Sister of woman who died from Fentanyl toxicity files wrongful death claim

By Jon Campisi | Jun 22, 2012

The sister of a Philadelphia woman whose death was allegedly caused by a Fentanyl pain

patch has filed a wrongful death claim against the pharmaceutical companies that manufactured and distributed product.

Philadelphia attorney Gregory S. Spizer, of the firm Anapol Schwartz, filed the complaint June 19 at Philadelphia’s Common Pleas Court on behalf of city resident Tracy King.

King is suing on behalf of her deceased sister, Sonya Marshall.

The defendants named in the lawsuit are Alza Corp., Sandoz Inc., Sandoz Pharmaceuticals, Novartis Pharmaceuticals, Janssen Pharmaceutical Products and Ortho-McNeil-Janssen Pharmaceuticals Inc.

According to the complaint, Marshall was found dead in her bed on June 19, 2010, and the cause of death was determined to be Fentanyl toxicity.

Marshall had been given a prescription for a Fentanyl pain patch prior to her death, although the lawsuit claims that she never abused the drug or used the patch inappropriately.

The lawsuit states that Fentanyl is an “extremely dangerous” drug that is at least 80 times stronger than morphine, and is classified as a Schedule II controlled substance by the federal Food and Drug Administration.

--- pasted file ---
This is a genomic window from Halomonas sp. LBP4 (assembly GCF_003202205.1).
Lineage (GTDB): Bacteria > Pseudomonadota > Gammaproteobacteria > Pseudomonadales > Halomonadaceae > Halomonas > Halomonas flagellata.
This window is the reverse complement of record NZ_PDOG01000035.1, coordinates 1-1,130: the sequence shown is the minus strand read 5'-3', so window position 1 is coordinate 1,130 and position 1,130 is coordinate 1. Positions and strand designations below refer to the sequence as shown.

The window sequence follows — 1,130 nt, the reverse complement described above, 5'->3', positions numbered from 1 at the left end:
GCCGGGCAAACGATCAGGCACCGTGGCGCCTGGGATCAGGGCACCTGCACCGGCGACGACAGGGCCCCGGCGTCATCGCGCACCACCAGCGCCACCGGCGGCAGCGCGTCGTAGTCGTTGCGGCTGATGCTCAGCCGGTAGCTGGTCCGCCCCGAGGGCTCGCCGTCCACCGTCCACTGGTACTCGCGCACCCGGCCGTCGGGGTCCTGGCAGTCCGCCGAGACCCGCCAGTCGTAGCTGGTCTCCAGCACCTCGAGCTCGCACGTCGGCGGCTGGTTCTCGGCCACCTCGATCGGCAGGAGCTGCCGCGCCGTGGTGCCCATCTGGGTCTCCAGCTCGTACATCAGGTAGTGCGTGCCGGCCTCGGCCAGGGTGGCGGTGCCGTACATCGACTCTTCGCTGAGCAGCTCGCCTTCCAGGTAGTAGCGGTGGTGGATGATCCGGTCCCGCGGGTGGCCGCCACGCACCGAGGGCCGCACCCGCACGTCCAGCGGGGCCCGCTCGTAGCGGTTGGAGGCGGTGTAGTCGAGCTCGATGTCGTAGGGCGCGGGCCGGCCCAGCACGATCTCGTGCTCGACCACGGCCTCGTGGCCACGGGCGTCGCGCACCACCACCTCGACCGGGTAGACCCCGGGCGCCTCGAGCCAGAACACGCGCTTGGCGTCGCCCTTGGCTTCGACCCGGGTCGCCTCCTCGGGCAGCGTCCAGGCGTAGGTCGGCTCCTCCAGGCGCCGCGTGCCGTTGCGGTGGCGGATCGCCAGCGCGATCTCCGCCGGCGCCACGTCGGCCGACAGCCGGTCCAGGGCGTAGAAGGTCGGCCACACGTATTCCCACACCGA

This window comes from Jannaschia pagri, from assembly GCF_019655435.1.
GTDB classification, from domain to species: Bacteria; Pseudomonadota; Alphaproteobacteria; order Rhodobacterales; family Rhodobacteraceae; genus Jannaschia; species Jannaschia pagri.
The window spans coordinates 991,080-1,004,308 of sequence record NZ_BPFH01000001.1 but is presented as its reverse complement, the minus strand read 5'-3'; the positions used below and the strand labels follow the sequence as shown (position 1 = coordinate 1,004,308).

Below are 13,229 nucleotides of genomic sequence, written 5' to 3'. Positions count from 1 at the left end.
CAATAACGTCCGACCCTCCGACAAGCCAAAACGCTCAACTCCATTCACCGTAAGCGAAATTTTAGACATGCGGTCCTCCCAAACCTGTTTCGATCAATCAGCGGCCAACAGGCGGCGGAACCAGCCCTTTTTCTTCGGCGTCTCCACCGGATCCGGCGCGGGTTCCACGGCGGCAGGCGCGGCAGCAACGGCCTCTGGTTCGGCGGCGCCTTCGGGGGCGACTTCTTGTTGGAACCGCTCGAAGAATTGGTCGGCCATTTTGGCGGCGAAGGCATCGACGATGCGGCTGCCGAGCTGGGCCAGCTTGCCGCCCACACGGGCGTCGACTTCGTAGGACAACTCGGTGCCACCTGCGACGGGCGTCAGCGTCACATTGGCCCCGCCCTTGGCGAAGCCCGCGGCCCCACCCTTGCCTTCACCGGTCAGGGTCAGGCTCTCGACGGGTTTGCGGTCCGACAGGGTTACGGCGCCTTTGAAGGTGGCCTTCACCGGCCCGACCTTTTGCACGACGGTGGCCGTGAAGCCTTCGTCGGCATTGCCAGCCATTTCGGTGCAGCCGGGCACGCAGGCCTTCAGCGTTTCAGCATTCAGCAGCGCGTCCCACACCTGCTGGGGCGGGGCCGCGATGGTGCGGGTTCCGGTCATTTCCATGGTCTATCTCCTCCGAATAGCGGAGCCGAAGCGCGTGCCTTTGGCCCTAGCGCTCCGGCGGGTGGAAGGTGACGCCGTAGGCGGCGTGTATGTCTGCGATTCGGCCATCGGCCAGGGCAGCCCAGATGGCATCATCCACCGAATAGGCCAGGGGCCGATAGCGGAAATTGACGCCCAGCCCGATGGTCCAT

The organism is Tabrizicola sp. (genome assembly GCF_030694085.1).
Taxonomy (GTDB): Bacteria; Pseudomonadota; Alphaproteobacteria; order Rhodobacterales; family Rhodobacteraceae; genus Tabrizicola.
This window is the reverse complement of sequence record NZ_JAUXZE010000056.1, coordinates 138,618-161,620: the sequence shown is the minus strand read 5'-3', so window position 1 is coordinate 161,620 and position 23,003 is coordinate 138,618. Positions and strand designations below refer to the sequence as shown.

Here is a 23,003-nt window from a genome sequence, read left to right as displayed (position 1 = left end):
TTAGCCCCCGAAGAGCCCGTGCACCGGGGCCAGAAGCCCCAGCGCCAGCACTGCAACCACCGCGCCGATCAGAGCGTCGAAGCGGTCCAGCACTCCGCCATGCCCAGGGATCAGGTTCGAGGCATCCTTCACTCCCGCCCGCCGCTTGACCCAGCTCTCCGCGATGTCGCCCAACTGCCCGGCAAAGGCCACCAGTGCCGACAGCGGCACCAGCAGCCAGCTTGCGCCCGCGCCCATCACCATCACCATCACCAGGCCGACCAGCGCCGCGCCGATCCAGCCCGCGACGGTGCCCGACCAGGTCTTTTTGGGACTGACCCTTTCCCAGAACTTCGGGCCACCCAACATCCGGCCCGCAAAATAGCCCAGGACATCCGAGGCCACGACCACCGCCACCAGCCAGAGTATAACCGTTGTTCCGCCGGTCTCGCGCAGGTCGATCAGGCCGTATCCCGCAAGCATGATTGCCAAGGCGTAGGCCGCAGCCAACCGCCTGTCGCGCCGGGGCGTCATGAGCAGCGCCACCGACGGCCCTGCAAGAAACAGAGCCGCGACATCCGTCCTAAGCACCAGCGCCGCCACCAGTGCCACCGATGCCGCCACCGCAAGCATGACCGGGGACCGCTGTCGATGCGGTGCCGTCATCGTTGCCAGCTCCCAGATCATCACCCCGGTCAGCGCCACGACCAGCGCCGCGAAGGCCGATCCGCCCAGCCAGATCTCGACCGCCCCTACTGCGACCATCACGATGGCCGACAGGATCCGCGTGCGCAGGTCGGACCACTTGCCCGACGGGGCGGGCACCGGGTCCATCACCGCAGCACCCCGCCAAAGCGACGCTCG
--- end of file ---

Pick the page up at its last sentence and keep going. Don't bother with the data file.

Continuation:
“The Patch is unsafe for its intended or reasonably foreseeable use because it can and does cause lethal levels of fentanyl in patients,” the lawsuit states.

The suit says that defendant Alza recalled numerous patches in 2004 because of “leaking defects,” and that that same year the FDA investigated Alza’s manufacturing practices and quality control/assurance policies and procedures and found them to be deficient.

Alza again recalled patches in 2008, the suit states.

The lawsuit contains counts of strict products liability for manufacturing, design defect and failure to warn; negligence; negligent design; negligent misrepresentation; breach of warranty; and gross negligence and malice.

The suit claims that the defendants knew that the Fentanyl patches had “unreasonably dangerous risks and caused serious side effects of which Decedent and her physicians would not be aware. Defendants nevertheless advertised, marketed, distributed, and sold the product knowing that there were safer methods and products available.”

The suit also contains wrongful death and survival action counts.

For each of the claims made in the suit, the plaintiff seeks compensatory and punitive damages in excess of $50,000, in addition to litigation costs.

A jury trial is being demanded.


The case ID number is 120602334.

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